Plaintiff brought suit against the defendants claiming negligence, res ipsa loquitor and violations of Labor Law §§200 and 241(6). The lower court granted summary judgment in favor of all defendants dismissing plaintiff's Complaint and finding that none of the defendants created the condition or had notice of the alleged latent defect in the spring. As for plaintiff's Labor Law §241(6) claim, the lower court held that none of plaintiff's cited Industrial Code sections were applicable. As for the res ipsa loquitor claim, the lower court dismissed same as there was no evidence that any one defendant had 'exclusive control' over the spring mechanism. The plaintiff appealed to the Second Department.

The Second Department unanimously upheld the grant of summary judgment on all counts. On the notice issue, plaintiff argued that the defendants had notice of the dangerous condition posed by the inoperable strut based upon the fact that the Bilco hatch doors were rusted which was acknowledged by Triton's project superintendent and Ultimate Power's field supervisor. The Second Department agreed with our argument that the presence of rust on the doors themselves does not impute notice of the danger posed by the hidden spring encased within a tube which was latent and would not have been discoverable upon reasonable inspection. The Court latched onto our cited case of Rapino v. City of NY, 299 AD2d 470 (2nd Dept. 2002) lv denied 100 NY2d 506 (2003) as a basis for its finding that defendants lacked constructive notice of the latent defect in the spring mechanism.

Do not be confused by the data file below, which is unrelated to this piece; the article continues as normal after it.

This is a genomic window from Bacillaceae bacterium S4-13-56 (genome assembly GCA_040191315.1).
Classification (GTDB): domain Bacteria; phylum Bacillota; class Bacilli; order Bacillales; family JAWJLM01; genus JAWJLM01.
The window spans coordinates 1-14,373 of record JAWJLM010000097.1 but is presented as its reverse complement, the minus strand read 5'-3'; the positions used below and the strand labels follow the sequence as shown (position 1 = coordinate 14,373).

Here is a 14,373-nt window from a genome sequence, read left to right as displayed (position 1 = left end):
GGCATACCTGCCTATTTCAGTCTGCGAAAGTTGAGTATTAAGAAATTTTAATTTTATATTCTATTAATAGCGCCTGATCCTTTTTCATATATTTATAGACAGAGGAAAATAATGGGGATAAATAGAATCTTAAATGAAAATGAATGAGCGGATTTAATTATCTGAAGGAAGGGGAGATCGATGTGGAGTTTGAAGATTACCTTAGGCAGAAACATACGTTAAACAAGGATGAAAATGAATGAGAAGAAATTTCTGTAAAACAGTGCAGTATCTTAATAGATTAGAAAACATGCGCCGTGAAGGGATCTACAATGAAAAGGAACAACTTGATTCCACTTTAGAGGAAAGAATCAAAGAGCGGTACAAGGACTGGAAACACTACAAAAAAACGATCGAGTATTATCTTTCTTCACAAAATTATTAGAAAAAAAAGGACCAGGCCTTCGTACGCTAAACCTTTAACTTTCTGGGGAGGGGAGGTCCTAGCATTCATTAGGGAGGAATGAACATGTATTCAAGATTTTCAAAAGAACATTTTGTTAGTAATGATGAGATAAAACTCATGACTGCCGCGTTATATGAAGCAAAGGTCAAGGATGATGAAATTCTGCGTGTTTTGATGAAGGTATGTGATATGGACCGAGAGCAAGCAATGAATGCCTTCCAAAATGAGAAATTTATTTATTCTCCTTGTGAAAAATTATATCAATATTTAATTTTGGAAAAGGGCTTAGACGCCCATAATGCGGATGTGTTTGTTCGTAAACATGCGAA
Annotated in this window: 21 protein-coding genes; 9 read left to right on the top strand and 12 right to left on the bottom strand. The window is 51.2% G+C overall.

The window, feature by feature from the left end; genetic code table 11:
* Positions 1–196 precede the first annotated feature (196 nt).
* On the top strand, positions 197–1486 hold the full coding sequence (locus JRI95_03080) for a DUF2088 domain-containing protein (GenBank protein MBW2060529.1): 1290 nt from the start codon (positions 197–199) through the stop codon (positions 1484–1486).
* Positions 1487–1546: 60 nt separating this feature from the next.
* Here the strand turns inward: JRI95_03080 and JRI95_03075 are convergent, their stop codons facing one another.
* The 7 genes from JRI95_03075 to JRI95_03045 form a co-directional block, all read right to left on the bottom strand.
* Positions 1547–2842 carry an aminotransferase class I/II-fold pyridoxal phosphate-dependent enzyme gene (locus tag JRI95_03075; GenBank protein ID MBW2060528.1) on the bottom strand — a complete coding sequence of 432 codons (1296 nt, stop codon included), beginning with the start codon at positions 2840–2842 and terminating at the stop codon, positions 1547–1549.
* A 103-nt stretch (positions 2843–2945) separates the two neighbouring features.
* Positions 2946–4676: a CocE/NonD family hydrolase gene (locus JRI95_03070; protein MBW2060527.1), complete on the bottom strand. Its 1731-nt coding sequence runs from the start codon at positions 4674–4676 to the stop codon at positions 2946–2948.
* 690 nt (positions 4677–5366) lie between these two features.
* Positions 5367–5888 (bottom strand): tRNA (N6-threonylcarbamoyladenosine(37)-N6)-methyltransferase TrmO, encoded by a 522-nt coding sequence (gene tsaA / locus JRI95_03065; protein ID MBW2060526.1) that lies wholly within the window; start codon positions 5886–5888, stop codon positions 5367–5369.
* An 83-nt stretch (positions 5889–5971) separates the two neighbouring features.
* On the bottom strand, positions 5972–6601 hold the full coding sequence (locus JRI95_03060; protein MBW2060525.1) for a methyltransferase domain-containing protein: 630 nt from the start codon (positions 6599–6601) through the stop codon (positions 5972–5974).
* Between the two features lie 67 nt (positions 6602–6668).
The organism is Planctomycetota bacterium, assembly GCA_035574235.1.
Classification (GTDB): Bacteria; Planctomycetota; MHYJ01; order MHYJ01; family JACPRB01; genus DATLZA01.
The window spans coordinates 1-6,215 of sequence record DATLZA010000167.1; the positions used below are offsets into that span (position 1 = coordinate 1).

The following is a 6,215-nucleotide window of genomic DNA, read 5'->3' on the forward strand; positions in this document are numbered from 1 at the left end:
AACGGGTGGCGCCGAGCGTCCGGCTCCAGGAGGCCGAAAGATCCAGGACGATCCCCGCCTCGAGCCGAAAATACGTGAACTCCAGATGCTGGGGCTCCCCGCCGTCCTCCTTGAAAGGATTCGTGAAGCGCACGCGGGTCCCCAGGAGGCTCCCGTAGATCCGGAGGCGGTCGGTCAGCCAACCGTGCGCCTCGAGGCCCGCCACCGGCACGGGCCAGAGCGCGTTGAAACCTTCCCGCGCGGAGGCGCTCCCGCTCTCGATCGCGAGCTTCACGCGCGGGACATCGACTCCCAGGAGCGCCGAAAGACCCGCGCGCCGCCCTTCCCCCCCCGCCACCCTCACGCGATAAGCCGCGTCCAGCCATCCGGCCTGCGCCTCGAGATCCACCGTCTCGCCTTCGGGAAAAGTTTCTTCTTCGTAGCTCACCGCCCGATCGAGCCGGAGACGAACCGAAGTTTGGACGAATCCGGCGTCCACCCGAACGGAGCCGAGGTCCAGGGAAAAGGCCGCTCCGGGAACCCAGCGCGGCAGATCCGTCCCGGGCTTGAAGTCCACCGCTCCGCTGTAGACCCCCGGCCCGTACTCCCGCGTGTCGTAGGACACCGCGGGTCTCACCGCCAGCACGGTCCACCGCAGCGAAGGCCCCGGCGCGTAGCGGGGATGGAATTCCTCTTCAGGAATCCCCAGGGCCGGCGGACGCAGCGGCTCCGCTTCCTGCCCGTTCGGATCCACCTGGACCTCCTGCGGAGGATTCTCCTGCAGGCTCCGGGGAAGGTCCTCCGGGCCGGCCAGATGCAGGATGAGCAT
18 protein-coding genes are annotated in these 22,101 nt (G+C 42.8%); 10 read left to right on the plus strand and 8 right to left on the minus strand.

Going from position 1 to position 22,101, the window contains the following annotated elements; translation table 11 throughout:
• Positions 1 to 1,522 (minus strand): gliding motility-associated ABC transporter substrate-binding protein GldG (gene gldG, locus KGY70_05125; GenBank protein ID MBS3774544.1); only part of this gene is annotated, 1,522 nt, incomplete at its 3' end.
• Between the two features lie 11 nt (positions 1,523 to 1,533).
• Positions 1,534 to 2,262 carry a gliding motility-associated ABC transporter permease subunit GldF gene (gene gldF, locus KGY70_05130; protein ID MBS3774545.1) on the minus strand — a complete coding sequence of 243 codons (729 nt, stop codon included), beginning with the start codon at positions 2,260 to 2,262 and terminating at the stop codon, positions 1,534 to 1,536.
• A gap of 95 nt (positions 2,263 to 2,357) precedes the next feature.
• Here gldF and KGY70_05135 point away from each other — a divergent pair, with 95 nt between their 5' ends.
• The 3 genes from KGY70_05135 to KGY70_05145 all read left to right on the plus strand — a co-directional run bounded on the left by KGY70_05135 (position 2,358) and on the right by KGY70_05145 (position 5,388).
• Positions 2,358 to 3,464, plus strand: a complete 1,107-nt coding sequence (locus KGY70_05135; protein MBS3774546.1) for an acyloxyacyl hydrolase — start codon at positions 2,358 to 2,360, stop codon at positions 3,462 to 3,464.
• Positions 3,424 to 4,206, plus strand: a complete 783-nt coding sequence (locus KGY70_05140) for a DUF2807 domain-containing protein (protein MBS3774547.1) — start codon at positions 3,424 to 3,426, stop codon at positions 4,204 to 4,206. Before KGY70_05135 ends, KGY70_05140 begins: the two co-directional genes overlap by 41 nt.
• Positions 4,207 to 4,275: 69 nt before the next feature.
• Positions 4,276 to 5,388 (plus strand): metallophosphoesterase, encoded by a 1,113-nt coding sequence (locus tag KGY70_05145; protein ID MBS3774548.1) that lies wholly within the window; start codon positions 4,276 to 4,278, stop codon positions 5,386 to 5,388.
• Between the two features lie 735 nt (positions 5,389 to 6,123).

In Vasquez v. Psani Realty, LLC (Nassau County Index No. 13165/2011), the injured plaintiff was employed as a cable repair technician with Time Warner Cable. The defendant property owner owned a multi-story apartment building in Sunnyside, Queens. On February 22, 2011, the plaintiff was attempting to repair a junction box affixed to the back of the property owner's apartment building when he fell approximately 4 feet from a sectional ladder landing on a concrete patio. The 40-year-old plaintiff suffered a comminuted fracture of the dominant wrist, requiring open reduction, internal fixation of same. The plaintiff underwent a subsequent arthroscopic surgery, involving the insertion of several pins and k-wire. Mr. Cianflone successfully established that the property owner had no actual or constructive notice of a dangerous condition, contributing to the plaintiff's accident, dispensing with the plaintiff's negligence and Labor Law Section 200 claims against the property owner. Citing to the Court of Appeals recent holding in Abbatiello v. Lancaster Studio Associates, Mr. Cianflone also established that the plaintiff, working in his capacity as a cable repair technician, was not entitled to the protections afforded under New York State Labor Law Sections 240(1) and 241(6) because he was not requested by the defendant building owner to perform the subject work, the defendant had no knowledge that the plaintiff was even performing said work and that the plaintiff was on the property solely by virtue of the Public Service Law, without which the plaintiff would have been a trespasser on the property owner's land. Nor was the type of work the plaintiff was engaged in – maintenance of a malfunctioning cable box – covered by the Labor Law. Therefore, the court dismissed the plaintiff's Complaint in its entirety as against the defendant property owner.